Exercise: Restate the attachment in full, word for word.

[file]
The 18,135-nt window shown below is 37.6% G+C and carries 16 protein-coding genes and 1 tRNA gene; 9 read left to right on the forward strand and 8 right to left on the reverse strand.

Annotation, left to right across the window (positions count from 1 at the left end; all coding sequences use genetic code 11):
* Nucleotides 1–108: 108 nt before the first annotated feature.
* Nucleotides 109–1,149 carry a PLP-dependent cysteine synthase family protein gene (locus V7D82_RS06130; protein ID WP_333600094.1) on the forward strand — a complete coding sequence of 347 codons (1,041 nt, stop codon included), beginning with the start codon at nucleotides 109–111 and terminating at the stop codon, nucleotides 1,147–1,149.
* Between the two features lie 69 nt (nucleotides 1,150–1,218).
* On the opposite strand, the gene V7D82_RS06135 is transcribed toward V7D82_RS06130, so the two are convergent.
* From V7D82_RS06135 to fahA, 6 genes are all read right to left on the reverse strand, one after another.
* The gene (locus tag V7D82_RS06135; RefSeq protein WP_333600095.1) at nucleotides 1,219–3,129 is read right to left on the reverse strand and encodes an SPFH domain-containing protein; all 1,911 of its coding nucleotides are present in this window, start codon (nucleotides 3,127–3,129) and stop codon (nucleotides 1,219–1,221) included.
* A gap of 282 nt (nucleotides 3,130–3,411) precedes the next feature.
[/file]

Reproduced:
The 18,135-nt window shown below is 37.6% G+C and carries 16 protein-coding genes and 1 tRNA gene; 9 read left to right on the forward strand and 8 right to left on the reverse strand.

Annotation, left to right across the window (positions count from 1 at the left end; all coding sequences use genetic code 11):
* Nucleotides 1–108: 108 nt before the first annotated feature.
* Nucleotides 109–1,149 carry a PLP-dependent cysteine synthase family protein gene (locus V7D82_RS06130; protein ID WP_333600094.1) on the forward strand — a complete coding sequence of 347 codons (1,041 nt, stop codon included), beginning with the start codon at nucleotides 109–111 and terminating at the stop codon, nucleotides 1,147–1,149.
* Between the two features lie 69 nt (nucleotides 1,150–1,218).
* On the opposite strand, the gene V7D82_RS06135 is transcribed toward V7D82_RS06130, so the two are convergent.
* From V7D82_RS06135 to fahA, 6 genes are all read right to left on the reverse strand, one after another.
* The gene (locus tag V7D82_RS06135; RefSeq protein WP_333600095.1) at nucleotides 1,219–3,129 is read right to left on the reverse strand and encodes an SPFH domain-containing protein; all 1,911 of its coding nucleotides are present in this window, start codon (nucleotides 3,127–3,129) and stop codon (nucleotides 1,219–1,221) included.
* A gap of 282 nt (nucleotides 3,130–3,411) precedes the next feature.